I agnostic on supporting Quinn until she gets some religion on safe streets.

  • It’s amazing how dated and out of touch that Susan Dominus piece about Times Square feels.  And it’s only from 2009!  It almost reads as if it’s a piece from 1875 questioning the future of Alexander Graham Bell’s newfangled telephone.

    The bad news for innovators like Janette Sadik-Khan is the short-term tide of criticism they face as they push for change.  The good news is that history typically proves the critics wrong.

    Christine Quinn would be wise to get on the right side of history as soon as possible.  Most of New York is already there.

  • Ex-driver

    Yeah, tables are so weird. Me like cars better! Go Quinn!

  • guest

    This is a bizzare post. Is Streetsblog/Transportation Alternatives really going to war with Speaker Quinn, who was an outspoken supporter of congestion pricing and risked serious political difficulties ramming it through the Council? CP was the holy grail of the TA/Streetsblog crowd before it went down in flames in Albany and you all adjusted your sites a little lower to focus on putting Home Depot patio furniture in Times Square.

    Quinn was a critical champion of CP. She took big risks carrying it in the Council and (I promise you this) is still feeling the political aftershocks of asking her members to vote for a plan that was unpopular in large parts of NYC (don’t believe your own BS, I’m a supporter of CP and I promise you it was wildly unpopular outside of the Park Slope Co-op belt).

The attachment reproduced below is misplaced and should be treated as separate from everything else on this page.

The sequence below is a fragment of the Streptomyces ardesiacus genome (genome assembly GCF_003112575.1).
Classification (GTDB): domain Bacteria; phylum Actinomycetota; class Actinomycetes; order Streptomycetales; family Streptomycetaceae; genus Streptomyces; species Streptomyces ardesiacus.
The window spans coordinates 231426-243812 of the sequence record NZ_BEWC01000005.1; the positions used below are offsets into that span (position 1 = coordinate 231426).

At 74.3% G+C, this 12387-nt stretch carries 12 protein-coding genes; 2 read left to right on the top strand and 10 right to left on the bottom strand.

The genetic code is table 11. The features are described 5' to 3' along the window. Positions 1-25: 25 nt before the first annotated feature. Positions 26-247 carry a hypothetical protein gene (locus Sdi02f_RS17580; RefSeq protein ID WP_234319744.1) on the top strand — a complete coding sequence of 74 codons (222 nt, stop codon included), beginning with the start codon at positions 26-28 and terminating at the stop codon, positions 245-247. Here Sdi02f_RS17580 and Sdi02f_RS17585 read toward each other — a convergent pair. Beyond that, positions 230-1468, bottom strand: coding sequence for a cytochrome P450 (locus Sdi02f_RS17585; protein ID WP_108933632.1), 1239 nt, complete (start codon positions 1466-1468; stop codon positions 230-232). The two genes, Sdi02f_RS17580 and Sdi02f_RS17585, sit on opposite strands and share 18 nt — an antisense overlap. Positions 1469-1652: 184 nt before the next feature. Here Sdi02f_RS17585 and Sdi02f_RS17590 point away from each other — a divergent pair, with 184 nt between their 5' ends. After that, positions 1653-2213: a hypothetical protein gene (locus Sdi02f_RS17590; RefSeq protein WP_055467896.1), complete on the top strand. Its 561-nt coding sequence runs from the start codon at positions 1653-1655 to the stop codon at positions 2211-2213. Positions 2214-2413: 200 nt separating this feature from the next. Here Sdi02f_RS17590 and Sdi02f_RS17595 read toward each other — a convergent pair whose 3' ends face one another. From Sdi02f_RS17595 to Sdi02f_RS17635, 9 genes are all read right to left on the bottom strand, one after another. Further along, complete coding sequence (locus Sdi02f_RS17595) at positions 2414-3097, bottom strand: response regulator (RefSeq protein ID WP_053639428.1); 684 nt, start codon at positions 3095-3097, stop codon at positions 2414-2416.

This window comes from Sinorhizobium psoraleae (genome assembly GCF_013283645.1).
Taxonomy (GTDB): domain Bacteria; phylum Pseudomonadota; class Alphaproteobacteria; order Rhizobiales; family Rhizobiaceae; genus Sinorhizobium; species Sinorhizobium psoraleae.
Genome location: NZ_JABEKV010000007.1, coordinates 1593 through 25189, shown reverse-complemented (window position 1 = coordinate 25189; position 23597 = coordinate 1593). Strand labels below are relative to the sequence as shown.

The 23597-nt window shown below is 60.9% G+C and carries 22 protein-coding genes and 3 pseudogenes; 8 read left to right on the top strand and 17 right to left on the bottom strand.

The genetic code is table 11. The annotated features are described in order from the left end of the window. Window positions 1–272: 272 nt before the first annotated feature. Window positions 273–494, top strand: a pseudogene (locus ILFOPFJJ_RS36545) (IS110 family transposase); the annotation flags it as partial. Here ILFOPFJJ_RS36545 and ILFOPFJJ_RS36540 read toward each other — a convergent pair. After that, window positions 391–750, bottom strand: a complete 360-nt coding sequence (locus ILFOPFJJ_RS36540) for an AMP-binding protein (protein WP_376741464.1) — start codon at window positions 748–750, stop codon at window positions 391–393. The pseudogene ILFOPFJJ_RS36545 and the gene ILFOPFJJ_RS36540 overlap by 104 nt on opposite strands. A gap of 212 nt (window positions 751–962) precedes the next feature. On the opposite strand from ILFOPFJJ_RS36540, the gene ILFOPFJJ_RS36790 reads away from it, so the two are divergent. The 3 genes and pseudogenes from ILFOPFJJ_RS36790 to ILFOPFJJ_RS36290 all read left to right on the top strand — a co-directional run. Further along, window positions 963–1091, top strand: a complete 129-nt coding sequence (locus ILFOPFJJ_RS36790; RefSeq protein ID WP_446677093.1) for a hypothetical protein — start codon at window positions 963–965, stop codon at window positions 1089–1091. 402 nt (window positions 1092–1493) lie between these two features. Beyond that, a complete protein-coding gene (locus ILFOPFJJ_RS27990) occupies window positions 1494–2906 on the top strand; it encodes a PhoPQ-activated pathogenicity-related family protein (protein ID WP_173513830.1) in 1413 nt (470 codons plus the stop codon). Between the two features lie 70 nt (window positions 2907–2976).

Quinn is an extraordinarily thoughtful and capable public servant who deserves more respect than she gets from the left.

    Also, I’m sorry. But “business in [in Times Square] is booming because of the pedestrian plazas?????” You must be smoking some of what used to be solde in Times Square before the Disney stores and lattes showed up. Business was booming long, long, long before JSK showed up. The Times Square renaiscance goes back to the Koch administration.

    Again, the livable streets advocates (like many fanatics on the right and the left) prove to be their won worst enemies.

  • > Quinn is an extraordinarily thoughtful and capable public servant who deserves more respect than she gets from the left.

    Isn’t Quinn running as a Democrat? If “the left” is such a bother, exactly what political philosophy does this extraordinarily thoughtful politician claim?

    > Again, the livable streets advocates (like many fanatics on the right and the left) prove to be their won worst enemies.

    Yet here we are making remarkable progress on the streets year after year. It’s only when elections roll around that flacks crawl out from under their rocks to tell us how irrelevant we are unless we swear fealty to, in this case, their weird countess of parking.

    But I have to ask. Have you decided to believe that the livable streets movement is fanatical left or right? It’s been called both, of course, and we owe a lot to a certain 1%-er. What does a Quinn supporter think, other than that we are awful people if we question your candidate? I would love to know. Is Livable Streets supposedly with Occupy Wall Street or Billionaire Bloomberg? And which brand of crayons do you like to draw with the most?

  • Barnard

    guest, fyi, Streetsblog and Transportation Alternatives are two separate, independent organizations. It’s not one group; they’re two groups.